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Chapter 8 - The Byzantine Empire and Emerging Europe

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Valentin Medina

on 28 November 2017

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Transcript of Chapter 8 - The Byzantine Empire and Emerging Europe

The Byzantine Empire and Emerging Europe
Chapter 8
Judaism in the Roman Empire
The Kingdom of Judah was conquered in 63 B.C.E.,becoming a province in 6 C.E.

Social unrest was widespread as the Zealots called for a revolt against Rome

From 66 A.D. to 71 A.D., a large scale Jewish revolt began, that ended with the destruction of the Jewish temple.
The Rise of Christianity
Jesus began to teach and preach salvation, humility, charity, and love towards others, across Judea and Galilee years before the Jewish Revolt.

Many saw him and his followers as a threat, but after his death, his followers preached that he had been resurrected, and that he was the Messiah.
Christianity: Spread and Adoption
The Decline of the Roman Empire
Causes:
1. The death of Emperor Marcus Aurelius leading to conflicts
2. Restoration from civil wars fails
3. Foreign invasions
4. Plague
Reforms for the Roman Empire
The End of the Western Roman Empire
Following the death of Constantine, the empire began to split in two.

410 A.D., Visigothic armies sacked Rome
455 A.D., Rome was attacked by the Vandals
476 A.D., the Germanic king Odoacer removed the child Roman emperor, and declared his rule over the Western Roman Empire.
The Early Christian Church
The church and it's government offered stability for society.

Pope Gregory the Great (590 - 604) took control of Rome, extended his authority, and used the monasteries to gain converts.
After the W. Roman Empire
The Carolingian Empire
Charlemagne, or Charles the Great, became king of the Franks in 768 and ruled until 814.
Created the Carolingian Empire, crowned Emperor of Rome in 800 C.E.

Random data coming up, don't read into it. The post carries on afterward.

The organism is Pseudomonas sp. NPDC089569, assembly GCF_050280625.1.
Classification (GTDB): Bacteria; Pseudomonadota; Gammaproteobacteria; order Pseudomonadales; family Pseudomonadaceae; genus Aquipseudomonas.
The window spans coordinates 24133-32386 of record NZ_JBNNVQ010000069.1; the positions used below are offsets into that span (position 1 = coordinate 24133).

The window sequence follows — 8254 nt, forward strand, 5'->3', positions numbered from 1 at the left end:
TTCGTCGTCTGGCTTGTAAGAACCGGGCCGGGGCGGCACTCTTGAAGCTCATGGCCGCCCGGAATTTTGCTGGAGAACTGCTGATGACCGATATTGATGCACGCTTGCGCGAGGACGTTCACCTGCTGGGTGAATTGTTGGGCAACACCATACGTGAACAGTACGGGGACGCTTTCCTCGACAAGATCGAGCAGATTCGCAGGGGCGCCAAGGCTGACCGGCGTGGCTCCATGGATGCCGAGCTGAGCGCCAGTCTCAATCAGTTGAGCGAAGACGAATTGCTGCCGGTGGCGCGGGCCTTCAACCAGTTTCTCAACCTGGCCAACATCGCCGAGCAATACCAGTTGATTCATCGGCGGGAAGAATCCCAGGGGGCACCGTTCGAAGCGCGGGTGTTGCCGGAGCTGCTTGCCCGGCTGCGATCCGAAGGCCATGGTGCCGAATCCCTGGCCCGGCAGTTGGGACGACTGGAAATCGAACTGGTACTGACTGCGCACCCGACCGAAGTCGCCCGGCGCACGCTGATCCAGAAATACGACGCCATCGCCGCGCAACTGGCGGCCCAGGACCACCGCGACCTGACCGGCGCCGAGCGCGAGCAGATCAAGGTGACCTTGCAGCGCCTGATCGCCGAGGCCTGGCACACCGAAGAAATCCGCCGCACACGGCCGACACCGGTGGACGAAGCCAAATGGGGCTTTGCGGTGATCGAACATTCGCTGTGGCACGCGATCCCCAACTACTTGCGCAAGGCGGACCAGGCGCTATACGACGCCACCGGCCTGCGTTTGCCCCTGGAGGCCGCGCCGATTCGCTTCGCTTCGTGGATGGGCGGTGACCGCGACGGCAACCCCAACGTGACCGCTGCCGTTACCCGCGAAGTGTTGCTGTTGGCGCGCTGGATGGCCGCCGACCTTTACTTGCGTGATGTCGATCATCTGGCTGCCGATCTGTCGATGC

Counts acted as local representatives
Promoted learning in kingdom, renaissance (interest in Greeks/ Romans)

His reign symbolized the union of Roman, Christian, and Germanic cultures.
By 100 A.D., Christians had established churches in major cities across Eastern Europe, and some areas of Western Europe.
Persecutions began from 50 - 200 C.E.

Under emperors Constantine and Theodosius, the Edict of Milan was passed, allowing freedom of worship, and Christianity became the official religion of Rome.
From the Eastern Roman to the Byzantine Empire
Emperor Justinian came to power in 527 A.D.
- Created the Twelve Tables, rebuilt Constantinople, and fought off foreigners

The Great Schism of 1054 A.D. - leaders of the Eastern and Western churches excommunicate each other.

In 1071 A.D., the invasion of the Seljuk Turks prompted Byzantine Emperor Alexus I to ask for aid leading to the Crusades.
The lands were divided into different Germanic kingdoms:
- The Visigoths in Spain
- The Ostrogoths in Italy
- Angles and Saxons in Britain
- Franks in France and western Germany

Clovis, the Frankish leader, defeated many neighboring peoples to form the first Frankish kingdom.
- Converted to Christianity, supported by the Roman Catholic Church
- Pepin the Short fought the Lombard Italians to give back the Church's lands to form the Papal States
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